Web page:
Clive of Hollywood

I spent much of my weekend devouring an advance reading copy of The Painter, the Creature, and the Father of Lies, a collection of Clive Barker’s non-fiction (primarily introductions to work by himself and others), and to complement that decided to dip into my DVD collection for some Barker themed visual entertainment.

Lord of Illusions

Based on a tale from The Books of Blood I believe, and probably one of the most successful adaptations from that seminal collection. There’s an Angel Heart vibe going on at times, methinks, while Scott Bakula doesn’t strike me as seedy enough to play PI Harry D’Amour, but that quibble aside this is an excellent low budget horror, with some moody scene setting in the Mojave desert, memorable bad guys, especially megalomaniac magician Nix with his aim of destroying the world, and a climactic final battle with plenty of sfx excess thrown at the screen. The images of Nix’s disciples sinking into the earth and half transformed into statues is one that will stay with me for quite a while, and I loved the concept of illusion being used as a veil for genuine magic.


The film that helped to cement Barker’s reputation as a major player in the horrorverse, based on his novella The Hellbound Heart. It was also the start of a horror film franchise, but from what I’ve seen of subsequent entries, the first is the best of the bunch, with careful plotting and calculated chills in place of the sfx shenanigans that came later. At the centre of it all are the gloriously menacing and distinctive Cenobites, while the scenes where Frank takes back his corporeality through ‘digesting’ the blood of others are uniquely unsettling. In an excellent cast, Clare Higgins impresses the most as unhappy wife Julia, willing to do anything, even prostitution and murder, to get her lover back. The imagery of hell – all those swinging chains, meathooks and gobbets of impaled flesh – is used to convey a concept of pain and pleasure beyond conventional understanding, with Frank as the man who bit off far more than he could chew, a Faustian character who has found he doesn’t like the bargain he made at all. Special effects are restrained, with the Cenobites and and their ‘pet monster’ only used when it will achieve the maximum effect of unsettling the viewer. And, perhaps the most unsettling scene, belongs to the Alan Moore lookalike in Kirsty’s pet shop, who eats their stock of praying mantis (at least that’s what I thought they were), his true nature revealed in a delicious coda to the main event. Great stuff.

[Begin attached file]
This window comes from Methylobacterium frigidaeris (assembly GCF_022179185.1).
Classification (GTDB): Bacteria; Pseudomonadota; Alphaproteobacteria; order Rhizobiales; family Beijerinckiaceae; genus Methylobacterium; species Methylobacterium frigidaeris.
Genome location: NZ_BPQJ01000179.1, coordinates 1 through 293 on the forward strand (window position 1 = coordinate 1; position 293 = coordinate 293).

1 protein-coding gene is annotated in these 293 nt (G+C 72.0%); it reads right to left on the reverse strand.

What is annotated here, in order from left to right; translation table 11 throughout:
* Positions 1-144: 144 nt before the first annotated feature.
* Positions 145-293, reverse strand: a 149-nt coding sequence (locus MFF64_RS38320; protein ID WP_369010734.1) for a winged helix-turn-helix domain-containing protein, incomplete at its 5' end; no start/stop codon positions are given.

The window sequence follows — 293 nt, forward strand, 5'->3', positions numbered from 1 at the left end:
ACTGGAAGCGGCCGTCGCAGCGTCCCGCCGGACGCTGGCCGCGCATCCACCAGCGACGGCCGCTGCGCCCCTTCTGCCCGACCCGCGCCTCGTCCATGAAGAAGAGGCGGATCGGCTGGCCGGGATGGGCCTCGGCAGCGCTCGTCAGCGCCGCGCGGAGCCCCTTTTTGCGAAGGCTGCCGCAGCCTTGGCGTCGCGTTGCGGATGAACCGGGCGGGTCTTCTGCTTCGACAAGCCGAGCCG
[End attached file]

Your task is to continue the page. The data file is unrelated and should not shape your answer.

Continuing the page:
Based on Barker’s story of an urban legend, “The Forbidden”, and transplanted from Liverpool to the Projects of Chicago, a hell on earth where people will take hope where they can, even that offered by the Candyman. There’s a certain resemblance between the hook handed killer and Freddy Kruger, but this film is more in the nature of a love affair (unlikely as that sounds), as Candyman attempts to coerce academic Helen to join him in an eternity of pain. Leads Tony Todd and Virginia Madsen are perfectly suited to their roles – he tall and menacing, she intellectual and concerned. It builds so well, with the horror of life in the Projects giving way to something far, far worse, and Madsen’s Helen drawn in past the point of no return, judged mad by the world, but party to a truth only known to a few, the fine script and depth of her performance overcoming any cliches inherent in the material. Each of these films in their own way revolves round a theme of faith and belief, with the subtext that if conventional religion doesn’t provide the answers and comfort we desire, then we’ll look elsewhere, embrace even nihilism of a cosmic order. I loved the reversal of roles at the end, with Helen supplanting Candyman, albeit I didn’t think her revenge on the faithless husband rang true, though it almost made me applaud (the jerk was asking for it). Too bad they had to go and make some really crummy sequels and dilute the magic of the Candyman.

Also over the course of the weekend I played some of Clive Barker’s favourite music, as revealed in the book. I was a bit limited in my choices, as our record collections are very different, but I did manage to dig out Rachmaninov’s 2nd Piano Concerto and Sibelius’ 5th Symphony. Clive and me are soooooooo cultured.

And to prove the point I’ll close this blog entry with a radical reinterpretation of his classic story “In the Hills, the Cities”.

Personally, I thought the white horse was a nice touch.

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